The Times West Virginian

WVU Sports

May 3, 2012

HERTZEL COLUMN: Mountaineers, Pitt will miss each other

MORGANTOWN — Summer, and if you go by the thermometer it has already arrived here, is the time for reflection in these parts, mainly because this is the time when there is a lull in the insanity that is West Virginia University athletics.

The truth is that while there is a great anticipation surrounding the Mountaineers’ move into the Big 12, there is this one aspect of the move that is troubling.

Pitt is gone.

While there is no doubt that West Virginia will flourish in its new era of athletics, it will do so with a huge void.

Think of it this way. Muhammad Ali’s career was certainly great, but it was defined by his battles with Joe Frazier. Martina Navratilova needed Chris Evert. The Yankees need the Boston Red Sox; the Steelers need the Ravens.

West Virginia’s relationship with that team up north was always a strange one in that the Panthers were the Mountaineers’ No. 1 rival, but Pitt always felt that its real rival was Penn State, not West Virginia.

That, of course, made it easier for Pitt to break away and head for the Atlantic Coast Conference, joining Syracuse in abandoning the sinking ship that was the Big East and forcing WVU’s hand, leading to its evacuation from the Big East and into the Big 12.

But was it really the right move for the Panthers?

See, they have a problem filling their house. In truth, the only three teams they could count on to sell out Heinz Field are Penn State, West Virginia and Notre Dame.

This year and next they do have Penn State and Notre Dame on their schedule, but when they move into the ACC they will be looking at a nine-game schedule, which leaves them only three non-conference games, and you normally don’t do more than one of those games against top-line teams like Penn State and Notre Dame.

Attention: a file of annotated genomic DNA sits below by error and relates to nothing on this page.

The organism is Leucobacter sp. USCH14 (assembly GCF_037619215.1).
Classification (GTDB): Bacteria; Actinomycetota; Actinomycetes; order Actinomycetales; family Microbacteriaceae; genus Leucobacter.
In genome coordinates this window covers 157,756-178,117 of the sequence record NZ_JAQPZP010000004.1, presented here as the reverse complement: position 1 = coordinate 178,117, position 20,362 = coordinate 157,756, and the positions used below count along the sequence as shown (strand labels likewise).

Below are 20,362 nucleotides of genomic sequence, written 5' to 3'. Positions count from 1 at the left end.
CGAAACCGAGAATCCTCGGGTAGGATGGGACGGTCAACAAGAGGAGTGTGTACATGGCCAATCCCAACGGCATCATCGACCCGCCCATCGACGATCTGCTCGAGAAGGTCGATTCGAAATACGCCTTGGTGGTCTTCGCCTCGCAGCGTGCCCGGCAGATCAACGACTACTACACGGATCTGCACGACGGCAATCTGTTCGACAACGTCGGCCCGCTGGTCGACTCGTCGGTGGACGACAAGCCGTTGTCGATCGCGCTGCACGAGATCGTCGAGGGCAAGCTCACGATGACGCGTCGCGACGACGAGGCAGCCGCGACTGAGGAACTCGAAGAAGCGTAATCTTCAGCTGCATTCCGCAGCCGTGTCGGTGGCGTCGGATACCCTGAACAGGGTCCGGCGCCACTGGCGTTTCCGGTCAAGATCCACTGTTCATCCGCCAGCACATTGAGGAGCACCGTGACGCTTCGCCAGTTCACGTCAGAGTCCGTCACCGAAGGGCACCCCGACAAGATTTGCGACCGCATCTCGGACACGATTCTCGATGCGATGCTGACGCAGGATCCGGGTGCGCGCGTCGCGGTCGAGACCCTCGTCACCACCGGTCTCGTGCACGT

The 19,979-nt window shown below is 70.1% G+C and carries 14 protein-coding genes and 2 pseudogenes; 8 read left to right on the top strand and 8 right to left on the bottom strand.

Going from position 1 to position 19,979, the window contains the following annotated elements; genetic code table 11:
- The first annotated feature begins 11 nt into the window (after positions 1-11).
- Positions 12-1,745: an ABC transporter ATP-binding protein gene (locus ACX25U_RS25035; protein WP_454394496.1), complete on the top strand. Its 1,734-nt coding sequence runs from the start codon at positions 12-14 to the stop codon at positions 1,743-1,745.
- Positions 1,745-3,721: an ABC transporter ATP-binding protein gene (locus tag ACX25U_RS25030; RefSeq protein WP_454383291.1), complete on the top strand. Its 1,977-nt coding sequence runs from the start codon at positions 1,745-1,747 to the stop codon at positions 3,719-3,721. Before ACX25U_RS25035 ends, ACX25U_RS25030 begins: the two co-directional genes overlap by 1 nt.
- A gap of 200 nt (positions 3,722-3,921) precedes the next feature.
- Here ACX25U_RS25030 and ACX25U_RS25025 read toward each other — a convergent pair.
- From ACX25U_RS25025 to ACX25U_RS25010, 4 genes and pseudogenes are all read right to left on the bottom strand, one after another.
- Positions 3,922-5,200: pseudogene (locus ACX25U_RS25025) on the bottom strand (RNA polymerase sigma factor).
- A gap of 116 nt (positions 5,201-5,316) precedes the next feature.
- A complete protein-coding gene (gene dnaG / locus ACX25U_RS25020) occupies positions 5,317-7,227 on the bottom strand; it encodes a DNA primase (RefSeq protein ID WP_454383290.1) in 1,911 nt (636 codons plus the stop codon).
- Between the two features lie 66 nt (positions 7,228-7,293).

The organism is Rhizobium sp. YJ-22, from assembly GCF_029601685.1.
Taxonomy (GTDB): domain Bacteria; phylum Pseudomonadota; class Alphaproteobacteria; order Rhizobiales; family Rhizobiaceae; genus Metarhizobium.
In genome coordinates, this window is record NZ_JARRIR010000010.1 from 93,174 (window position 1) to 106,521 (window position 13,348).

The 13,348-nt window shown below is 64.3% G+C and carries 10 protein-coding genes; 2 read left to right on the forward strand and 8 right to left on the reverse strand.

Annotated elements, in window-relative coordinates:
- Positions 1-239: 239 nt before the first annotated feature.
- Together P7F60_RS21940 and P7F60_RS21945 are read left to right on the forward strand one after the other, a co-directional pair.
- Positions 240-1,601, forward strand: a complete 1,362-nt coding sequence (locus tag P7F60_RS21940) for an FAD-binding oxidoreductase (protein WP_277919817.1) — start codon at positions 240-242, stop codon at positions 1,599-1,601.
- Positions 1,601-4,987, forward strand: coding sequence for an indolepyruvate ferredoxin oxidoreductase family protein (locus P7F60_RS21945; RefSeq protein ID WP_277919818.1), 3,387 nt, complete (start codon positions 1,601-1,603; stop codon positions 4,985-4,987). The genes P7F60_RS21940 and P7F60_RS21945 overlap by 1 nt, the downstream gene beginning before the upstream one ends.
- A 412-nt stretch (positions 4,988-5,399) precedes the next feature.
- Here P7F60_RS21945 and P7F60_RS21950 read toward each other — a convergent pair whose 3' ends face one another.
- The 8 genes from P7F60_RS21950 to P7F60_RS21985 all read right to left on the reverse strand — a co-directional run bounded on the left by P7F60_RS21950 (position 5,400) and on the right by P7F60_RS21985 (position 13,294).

What’s more, the ACC doesn’t exactly have many teams that will excite a fan base that lives for its Sundays and its beloved Steelers.

See, while Morgantown has only its Mountaineers, Pitt is little more than a Saturday distraction to the city, save for rivalry games.

The truth is that the ACC wasn’t really thinking football when it selected Pitt and Syracuse to join the conference, a conference that seems to be run out of the athletic offices of North Carolina and Duke, two snooty schools that push basketball over football and who look down upon West Virginia, buying into an antiquated image of the school and the state.

But while Pitt probably traveled in the wrong direction, even though it was a necessary move to make, the repercussions will be felt here, too.

West Virginia sports without Pitt just won’t be the same.

Oh, it will be great to face Oklahoma and Texas, two of college football’s most legendary programs, on a yearly basis. It will be great to be a league where basketball isn’t king and football merely an afterthought, as it was in the Big East.

But there truly is nothing like this rivalry on the horizon either in football or basketball.

WVU will draw better than Pitt in football, for certain, with Big 12 teams coming to town, but the emotion will be at a lower level, almost civilized, and that never was the case with the Panthers.

What made the rivalry so great was both the geographical proximity — 80 miles of I-79 between the two campuses — but the great disparity between the two schools.

In truth, the biggest shortcoming for WVU in the Big East was that it really had little in common with the other schools ... they come mostly from the big cities like Pittsburgh, Cincinnati, Louisville, Philadelphia, New York, Syracuse and Tampa.

These institutions often looked down upon West Virginia as a country cousin against whom you could compete athletically but with whom you preferred not to socialize.

But that didn’t matter because Pitt was there and that made it the right conference for West Virginia.

If they could beat Pitt, they were champions ... no matter how the rest of the season went.

And it went the other way, too, as the Mountaineers learned when Pitt knocked them out of a chance to play for the national championship, turning their own losing season into one of the most successful of all time.

No matter what happens against Kansas in the final game of next football season, it won’t be the same ... and that’s a shame.

Email Bob Hertzel at Follow on Twitter @bhertzel.

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